It is very easy to debunk the big three neoclassical schools by asking yourself an easy question...if the people and property of the United States solely backs up our money; why do we as a nation borrow it from private banks that create it for free?

Nichoman, I'm a big fan of Lord Acton as he understood what we are confronted with today when he said "The issue which has swept down the centuries and which will have to be fought sooner or later is the people versus the banks."

Larry

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Re: Keynesian vs. Austrian economics made simple – Good ...

[quote=DrKrbyLuv]

<snip>

Science, math and concerns for humanity left economics early in the 1900's as wealthy foundations heavily funded the big three neoclassical schools: Mises, Marx, and Keynes.

<snip>.

<snip>.

Nichoman, I'm a big fan of Lord Acton as he understood what we are confronted with today when he said "The issue which has swept down the centuries and which will have to be fought sooner or later is the people versus the banks."

Larry

[/quote]

Agreed.  Economics is not a science in multiple ways.  

The most overarching..."Conservation of Mass/Energy".   Will leave it at that.

Then...lack of following the essence of science:  

1. observation >>> 2. data >>> 3. analysis >>> 4. findings >>> 5. conclusions >>> 6. verification.   Then proceed back to step 1.   

The most profound agreement have always had with CM is facts versus opinion.   Long have held opinion(s) are irrelevant.  Facts/Data along with proven principles and processes are the keys (this may loosely fall into CM's Beliefs).

Does economics, the so-called "expert"s and most schools do this?   BTW...have rejected being called an expert for over 20 years (opinion and unscientific).  At least Austrian references human behavior.  My take of economics is more akin to "Efficacy Economics" or most bang for the buck.

Mathmatics.  Is incomplete...much less misapplied or not applied at all (as is most obvious in economics)   Example:  By definition...Energy described in a Hamiltonian framework is inconsistent with its properties.  Then we can delve into Quantum aspects and so on.   That's where I research things like String Theory and Einsteins other theory...often called "Plank-Bose-Einstein Theory of Heat Capacity" as new frontiers.   Seen too many results that we've confirmed that can't explain adequately.   Then consider infamous "Two-Slit Experiment". 

Lord Acton...was wise in many ways.   Wish more would study him.   His relationship with Gladstone still looking into...then trying to frame in context of the times of mid/late 1800 England, most notably they were still accessing lots of (plentiful) natural resources and a still evolving society.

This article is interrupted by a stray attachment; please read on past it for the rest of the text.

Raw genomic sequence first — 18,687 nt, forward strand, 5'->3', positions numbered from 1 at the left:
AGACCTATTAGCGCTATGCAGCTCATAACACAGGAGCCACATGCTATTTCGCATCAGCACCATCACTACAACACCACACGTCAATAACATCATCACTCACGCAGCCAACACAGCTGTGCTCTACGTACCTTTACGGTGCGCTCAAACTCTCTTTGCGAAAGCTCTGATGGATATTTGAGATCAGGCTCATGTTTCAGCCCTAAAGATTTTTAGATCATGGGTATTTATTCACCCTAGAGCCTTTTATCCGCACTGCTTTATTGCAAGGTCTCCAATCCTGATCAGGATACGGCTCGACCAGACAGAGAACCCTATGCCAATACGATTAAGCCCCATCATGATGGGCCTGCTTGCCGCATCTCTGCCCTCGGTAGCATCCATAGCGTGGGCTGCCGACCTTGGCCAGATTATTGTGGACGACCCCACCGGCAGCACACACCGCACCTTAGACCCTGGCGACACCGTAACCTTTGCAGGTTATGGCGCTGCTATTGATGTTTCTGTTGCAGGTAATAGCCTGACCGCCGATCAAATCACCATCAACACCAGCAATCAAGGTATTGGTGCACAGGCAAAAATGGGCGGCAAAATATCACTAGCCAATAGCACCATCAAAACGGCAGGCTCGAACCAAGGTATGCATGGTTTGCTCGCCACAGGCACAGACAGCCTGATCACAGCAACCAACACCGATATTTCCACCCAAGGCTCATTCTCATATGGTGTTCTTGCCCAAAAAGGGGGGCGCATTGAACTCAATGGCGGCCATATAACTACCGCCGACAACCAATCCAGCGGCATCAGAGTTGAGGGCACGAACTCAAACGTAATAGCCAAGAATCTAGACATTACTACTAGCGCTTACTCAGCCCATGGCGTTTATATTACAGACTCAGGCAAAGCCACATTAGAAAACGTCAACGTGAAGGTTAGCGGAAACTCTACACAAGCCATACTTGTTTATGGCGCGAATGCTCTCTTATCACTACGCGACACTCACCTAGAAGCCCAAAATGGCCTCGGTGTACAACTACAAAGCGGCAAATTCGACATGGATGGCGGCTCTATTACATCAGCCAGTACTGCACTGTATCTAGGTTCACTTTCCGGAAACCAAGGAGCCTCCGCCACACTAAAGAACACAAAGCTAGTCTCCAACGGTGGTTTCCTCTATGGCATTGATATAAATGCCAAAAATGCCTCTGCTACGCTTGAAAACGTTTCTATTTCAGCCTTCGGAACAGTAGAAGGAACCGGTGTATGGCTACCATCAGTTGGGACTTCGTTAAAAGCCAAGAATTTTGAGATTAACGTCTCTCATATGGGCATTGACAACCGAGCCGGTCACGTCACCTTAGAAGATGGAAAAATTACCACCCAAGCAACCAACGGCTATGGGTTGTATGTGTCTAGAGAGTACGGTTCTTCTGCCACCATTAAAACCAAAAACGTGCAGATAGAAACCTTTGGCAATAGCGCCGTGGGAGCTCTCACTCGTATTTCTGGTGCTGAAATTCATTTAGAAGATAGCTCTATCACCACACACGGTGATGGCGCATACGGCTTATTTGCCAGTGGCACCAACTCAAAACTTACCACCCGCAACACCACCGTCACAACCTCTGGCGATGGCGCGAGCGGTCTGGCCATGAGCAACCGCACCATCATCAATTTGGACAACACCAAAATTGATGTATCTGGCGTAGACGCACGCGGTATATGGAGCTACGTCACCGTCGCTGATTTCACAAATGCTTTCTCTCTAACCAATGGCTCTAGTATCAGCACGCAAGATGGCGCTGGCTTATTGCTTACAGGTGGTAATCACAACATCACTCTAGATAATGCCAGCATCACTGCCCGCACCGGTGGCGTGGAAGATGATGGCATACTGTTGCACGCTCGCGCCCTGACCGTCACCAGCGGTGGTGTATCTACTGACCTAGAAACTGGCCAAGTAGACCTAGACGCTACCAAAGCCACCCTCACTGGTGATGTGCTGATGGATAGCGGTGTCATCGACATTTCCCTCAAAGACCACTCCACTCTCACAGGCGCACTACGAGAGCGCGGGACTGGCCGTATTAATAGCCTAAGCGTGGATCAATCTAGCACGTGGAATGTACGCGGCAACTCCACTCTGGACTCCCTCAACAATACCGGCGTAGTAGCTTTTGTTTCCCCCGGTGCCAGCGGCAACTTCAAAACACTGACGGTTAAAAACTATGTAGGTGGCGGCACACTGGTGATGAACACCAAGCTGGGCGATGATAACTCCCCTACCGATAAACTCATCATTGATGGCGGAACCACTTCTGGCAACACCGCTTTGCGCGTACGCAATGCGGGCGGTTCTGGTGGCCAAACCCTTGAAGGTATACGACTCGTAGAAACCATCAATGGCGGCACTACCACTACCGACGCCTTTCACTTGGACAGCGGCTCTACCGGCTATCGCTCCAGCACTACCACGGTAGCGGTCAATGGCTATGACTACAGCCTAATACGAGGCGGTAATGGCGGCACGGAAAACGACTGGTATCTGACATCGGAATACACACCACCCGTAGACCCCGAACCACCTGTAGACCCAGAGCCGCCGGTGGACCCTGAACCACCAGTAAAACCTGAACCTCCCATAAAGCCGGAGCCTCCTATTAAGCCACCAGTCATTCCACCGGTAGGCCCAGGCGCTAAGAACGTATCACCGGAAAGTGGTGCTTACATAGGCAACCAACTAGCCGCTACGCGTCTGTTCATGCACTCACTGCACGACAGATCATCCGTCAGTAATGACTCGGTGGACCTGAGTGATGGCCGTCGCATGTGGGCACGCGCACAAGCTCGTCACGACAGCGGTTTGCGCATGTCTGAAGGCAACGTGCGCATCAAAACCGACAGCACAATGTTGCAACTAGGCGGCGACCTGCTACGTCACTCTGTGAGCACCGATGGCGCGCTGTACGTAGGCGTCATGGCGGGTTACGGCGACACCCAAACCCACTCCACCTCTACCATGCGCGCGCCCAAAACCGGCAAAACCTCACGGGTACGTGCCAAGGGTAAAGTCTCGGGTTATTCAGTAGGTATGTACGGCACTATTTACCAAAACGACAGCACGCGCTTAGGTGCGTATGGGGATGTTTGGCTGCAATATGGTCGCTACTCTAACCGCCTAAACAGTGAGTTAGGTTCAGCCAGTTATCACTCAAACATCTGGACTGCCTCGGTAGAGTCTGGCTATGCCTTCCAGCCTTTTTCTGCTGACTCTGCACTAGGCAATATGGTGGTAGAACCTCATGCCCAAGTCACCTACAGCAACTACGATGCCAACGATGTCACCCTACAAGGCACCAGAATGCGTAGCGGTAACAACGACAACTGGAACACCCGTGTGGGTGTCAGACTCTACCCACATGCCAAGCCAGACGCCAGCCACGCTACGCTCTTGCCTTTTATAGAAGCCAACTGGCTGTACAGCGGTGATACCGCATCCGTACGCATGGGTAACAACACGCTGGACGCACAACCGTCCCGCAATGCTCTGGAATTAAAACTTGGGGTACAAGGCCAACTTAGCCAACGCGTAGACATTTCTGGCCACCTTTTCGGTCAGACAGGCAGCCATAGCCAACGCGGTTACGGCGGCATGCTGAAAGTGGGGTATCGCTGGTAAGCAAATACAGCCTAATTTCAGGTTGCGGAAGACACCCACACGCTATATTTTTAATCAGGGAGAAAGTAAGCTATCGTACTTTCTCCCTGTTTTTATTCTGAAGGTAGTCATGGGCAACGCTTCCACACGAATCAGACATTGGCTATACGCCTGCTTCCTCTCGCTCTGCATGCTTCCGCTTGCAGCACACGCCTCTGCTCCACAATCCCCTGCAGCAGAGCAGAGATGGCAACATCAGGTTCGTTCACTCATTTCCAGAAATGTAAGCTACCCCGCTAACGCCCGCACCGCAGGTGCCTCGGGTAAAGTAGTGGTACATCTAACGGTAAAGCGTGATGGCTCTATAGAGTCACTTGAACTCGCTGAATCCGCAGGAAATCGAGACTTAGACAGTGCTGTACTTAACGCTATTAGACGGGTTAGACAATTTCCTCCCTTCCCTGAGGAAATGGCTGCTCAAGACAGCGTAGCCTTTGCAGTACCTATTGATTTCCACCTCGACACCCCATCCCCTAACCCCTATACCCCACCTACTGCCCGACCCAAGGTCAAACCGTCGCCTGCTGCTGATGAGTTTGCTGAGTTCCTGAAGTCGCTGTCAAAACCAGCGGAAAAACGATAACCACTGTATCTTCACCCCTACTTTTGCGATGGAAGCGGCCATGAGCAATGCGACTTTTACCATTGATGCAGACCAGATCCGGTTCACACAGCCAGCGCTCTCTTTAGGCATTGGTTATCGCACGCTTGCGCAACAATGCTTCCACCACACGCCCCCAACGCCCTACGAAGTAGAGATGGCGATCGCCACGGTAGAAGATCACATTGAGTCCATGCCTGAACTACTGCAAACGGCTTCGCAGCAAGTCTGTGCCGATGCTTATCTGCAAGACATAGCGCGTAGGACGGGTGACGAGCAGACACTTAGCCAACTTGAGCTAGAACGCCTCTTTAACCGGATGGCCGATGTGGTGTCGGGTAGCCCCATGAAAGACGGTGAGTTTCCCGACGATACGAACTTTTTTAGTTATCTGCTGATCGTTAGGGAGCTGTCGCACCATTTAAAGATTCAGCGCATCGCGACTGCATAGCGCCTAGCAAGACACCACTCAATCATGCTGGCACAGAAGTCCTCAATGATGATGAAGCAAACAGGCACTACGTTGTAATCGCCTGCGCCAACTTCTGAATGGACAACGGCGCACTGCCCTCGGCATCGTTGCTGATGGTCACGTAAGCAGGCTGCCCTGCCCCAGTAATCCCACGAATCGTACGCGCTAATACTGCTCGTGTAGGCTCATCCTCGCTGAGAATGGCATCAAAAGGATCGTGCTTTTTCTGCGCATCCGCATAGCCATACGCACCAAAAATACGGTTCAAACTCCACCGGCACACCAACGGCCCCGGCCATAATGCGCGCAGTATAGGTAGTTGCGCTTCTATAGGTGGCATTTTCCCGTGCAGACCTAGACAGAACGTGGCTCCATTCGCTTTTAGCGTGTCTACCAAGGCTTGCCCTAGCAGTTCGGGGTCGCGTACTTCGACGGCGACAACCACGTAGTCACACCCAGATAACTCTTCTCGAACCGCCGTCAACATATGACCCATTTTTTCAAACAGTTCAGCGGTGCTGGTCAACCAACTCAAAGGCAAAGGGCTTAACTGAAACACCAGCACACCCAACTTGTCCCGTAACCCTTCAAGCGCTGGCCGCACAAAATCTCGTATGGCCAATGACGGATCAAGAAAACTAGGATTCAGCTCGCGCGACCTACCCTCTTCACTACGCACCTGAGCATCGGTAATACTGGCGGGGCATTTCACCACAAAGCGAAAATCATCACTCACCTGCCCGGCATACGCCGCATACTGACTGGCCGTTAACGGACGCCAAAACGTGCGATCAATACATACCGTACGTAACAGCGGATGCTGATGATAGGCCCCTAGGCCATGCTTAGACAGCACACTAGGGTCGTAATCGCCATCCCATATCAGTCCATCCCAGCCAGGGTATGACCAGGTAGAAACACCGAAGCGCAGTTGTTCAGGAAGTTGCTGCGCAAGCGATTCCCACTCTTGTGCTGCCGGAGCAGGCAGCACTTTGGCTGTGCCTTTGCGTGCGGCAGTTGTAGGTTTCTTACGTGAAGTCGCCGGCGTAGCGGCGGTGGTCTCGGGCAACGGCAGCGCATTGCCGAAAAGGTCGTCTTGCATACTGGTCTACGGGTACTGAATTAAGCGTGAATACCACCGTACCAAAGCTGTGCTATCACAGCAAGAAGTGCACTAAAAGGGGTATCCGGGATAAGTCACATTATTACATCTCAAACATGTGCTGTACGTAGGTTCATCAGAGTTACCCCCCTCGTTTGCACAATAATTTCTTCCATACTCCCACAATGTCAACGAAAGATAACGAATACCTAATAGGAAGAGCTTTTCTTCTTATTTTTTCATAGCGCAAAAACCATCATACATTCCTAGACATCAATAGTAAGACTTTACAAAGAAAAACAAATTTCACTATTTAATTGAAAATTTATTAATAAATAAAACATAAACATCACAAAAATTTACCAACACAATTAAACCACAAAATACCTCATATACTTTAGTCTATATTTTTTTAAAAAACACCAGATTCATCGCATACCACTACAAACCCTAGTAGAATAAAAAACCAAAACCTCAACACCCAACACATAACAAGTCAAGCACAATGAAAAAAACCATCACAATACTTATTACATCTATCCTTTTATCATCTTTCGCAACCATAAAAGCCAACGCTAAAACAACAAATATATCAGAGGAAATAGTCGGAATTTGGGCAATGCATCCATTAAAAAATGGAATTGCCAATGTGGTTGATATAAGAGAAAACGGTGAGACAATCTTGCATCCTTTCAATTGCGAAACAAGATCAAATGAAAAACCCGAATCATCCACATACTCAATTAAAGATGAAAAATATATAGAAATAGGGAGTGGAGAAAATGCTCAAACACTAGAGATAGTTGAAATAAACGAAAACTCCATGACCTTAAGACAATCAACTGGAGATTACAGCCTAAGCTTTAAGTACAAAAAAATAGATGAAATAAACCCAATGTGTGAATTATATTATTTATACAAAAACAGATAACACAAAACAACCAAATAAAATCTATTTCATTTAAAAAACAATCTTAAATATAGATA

Nichoman

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Re: Keynesian vs. Austrian economics made simple – Good ...

I'd say confiscating private property (gold) by edict constitutes government intervention.    Executive Order 6102 and Gold Reserve Act are not theories.  The US Treasury  holds title to all gold held by the federal reserve, not some bank.

US Bonds paid in US Dollars which were convertible to gold, as well as bank notes and federal reserve notes.   The tie to gold put a check on government borrowing,and spending (FDRs New Deal programs) but it also left banks vulnerable to bank runs.     Removing gold from circulating as money was the final solution. 

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Because of Mises, Marx, and Keynes

Larry, excellent post!

As much as the big three names mentioned have been talked about in the present era. I think most miss the fact that that economic thought and social engineering are fingers of the same glove.

Misess' book Socialism: An Economic and Sociological Analysis not only delves into how truly free markets are surperior than those of socialism. It even delves into marriage and free sex in how it relates to the aformentioned style policies.

I am a high school drop-out, completely void of any formal education. But in recent years have spent my time reading various opinions and ideals from the French Revolution to present day. And it's amazing to me how little we as a nation (US) have learned from then to now.

Imagine if Andrew Mellon were the Secretary of Treasury now instead of Geitner? You have to ask yourself, would the current economic situation be nearly as stagnant?

With the economy in it's current conditions, I find these discussions of Keynes vs. Hayek and the like very infomitive and interesting.

Uncle Ben Parker - "With great power comes great responsiblity"


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Keynesian vs Austrian Economics Rap

You may have seen this but if not it's pretty good.

http://www.youtube.com/watch?feature=player_embedded&v=d0nERTFo-Sk

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Here is the follow up

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fantastic

Love it

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it's not an either/or proposition

This is where I keep getting hung up.  Systems are not static.  All systems,  of mechanics, mathematics, politics and thought are ever in motion.  And because all systems are created and applied by human they are inherently flawed.  

Economic systems are among the worst because they ALL are social engineering masquerading as science all the while disregarding the most basic ingredient of social engineering - humans.  Behavioral economics is taking a great step in that direction and helping,  but when will people see?  

You support Keynes when Mises is out of control and Mises when Keynes gets out of control.  They will ALL get out of control and push too far.  Neither one of them are "correct" or "true" or even better or worse.  Deviance defines the norms by forcing us to set them not by being allowed to become them.